Titus Coan experienced a great outpouring of the Holy Spirit, which produced what was probably the largest Protestant church in the world at the time. His outstanding ministry in Hawaii is recorded in this autobiographical work.
Although the original work is in the public domain, this electronic version was prepared by Edward J. Coan, the great-great grandson of Titus Coan, and is reproduced herewith his kind permission. It was discovered at http://www.soest.hawaii.edu/GG/hcv.html, which is the home of Hawaii Center for Volcanology where it was included by Dr. Ken Rubin because of the author’s observations of active volcanism on the Big Island during the 19th century. It remains a wonder that Titus Coan had time to write so descriptively about the beauty and splendor of Hawaii’s volcanoes when he was so obviously caught up with such a great spiritual eruption in the islands!
We have included 5 of the 26 chapters.
Parentage, Childhood, and Early Years - Militia Service - Asahel Nettleton - Years in Western New York - Sickness - Home Again - Auburn Seminary
MY father was Gaylord Coan, of Killingworth, Middlesex Co., Connecticut. He was a thoughtful, quiet, and modest farmer, industrious, frugal, and temperate, attending to his own business, living in peace with his neighbors, eschewing evil, honest in dealing, avoiding debts, abhorring extravagance and profligacy, refusing proffered offices, strictly observing the Sabbath, a regular attendant on the services of the sanctuary, a constant reader of the Bible, and always offering morning and evening prayers with the family. He was born Aug. 4, 1768, and died Sept. 24, 1857, in his 90th year.
My mother was Tamza Nettleton, sister of Josiah Nettleton and aunt of Asahel Nettleton, D.D., the distinguished Evangelical preacher. She was the tender, faithful, and laborious mother of seven children, six sons and one daughter. Of these I was the youngest.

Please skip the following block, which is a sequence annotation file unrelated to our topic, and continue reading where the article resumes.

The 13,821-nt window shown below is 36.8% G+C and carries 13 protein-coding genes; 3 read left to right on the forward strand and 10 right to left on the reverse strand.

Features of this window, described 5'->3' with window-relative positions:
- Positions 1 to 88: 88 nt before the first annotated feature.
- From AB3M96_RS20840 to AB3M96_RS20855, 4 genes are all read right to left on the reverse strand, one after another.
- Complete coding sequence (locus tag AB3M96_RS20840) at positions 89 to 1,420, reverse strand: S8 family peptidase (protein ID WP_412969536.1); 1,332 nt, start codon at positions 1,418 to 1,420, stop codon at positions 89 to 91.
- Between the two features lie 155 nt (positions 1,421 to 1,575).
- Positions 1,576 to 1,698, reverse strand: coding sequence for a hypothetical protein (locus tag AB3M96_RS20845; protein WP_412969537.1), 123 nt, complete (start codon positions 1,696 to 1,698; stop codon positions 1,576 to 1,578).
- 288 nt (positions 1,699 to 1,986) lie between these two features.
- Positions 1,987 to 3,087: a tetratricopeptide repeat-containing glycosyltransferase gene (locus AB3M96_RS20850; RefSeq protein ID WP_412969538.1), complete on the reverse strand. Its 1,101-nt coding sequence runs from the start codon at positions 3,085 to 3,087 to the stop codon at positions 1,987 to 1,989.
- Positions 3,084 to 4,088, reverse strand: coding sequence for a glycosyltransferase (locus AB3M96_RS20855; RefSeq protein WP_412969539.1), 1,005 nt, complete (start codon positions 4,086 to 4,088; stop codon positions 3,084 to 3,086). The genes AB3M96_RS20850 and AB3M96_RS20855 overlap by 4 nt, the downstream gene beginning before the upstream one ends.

While still in the vigor of womanhood, she was cut down Jan. 14, 1818, by typhus fever, aged 58. Her death left the house desolate, and the loss was deeply mourned by all the children.
After this our father married Miss Platt, of Saybrook, by whom he had one daughter, who died at the age of eighteen.
I was born on the first day of February, Sunday morning, 1801, in the town of Killingworth, Conn. My physical constitution was good, my health was perfect, and my childhood happy.
From the age of four to twelve I was sent to the district school, where the boys and girls were drilled in Webster’s spelling book, The American Preceptor, writing, arithmetic (Daball’s), Morse’s geography, Murray’s grammar, and the Westminster Shorter Catechism. Days and weeks and years went quietly along, with the usual experiences of joyous childhood. Spring, summer, autumn, and winter each had their peculiar charms, their duties and diversions, and I moved along the stream with only now and then a ripple.
Once, when a boy of about seven years, I had a memorable experience. My father was to be absent during the day. and in the morning he said to me, “Titus, go straight to school to-day.” When he left, some boys came along and persuaded me to play truant. Off we started, and spent the day in as much pleasure as we could enjoy, with some twinges of guilt and fear. At 4 P.M., the time for the school to close, I managed to fall in with the children who were returning home.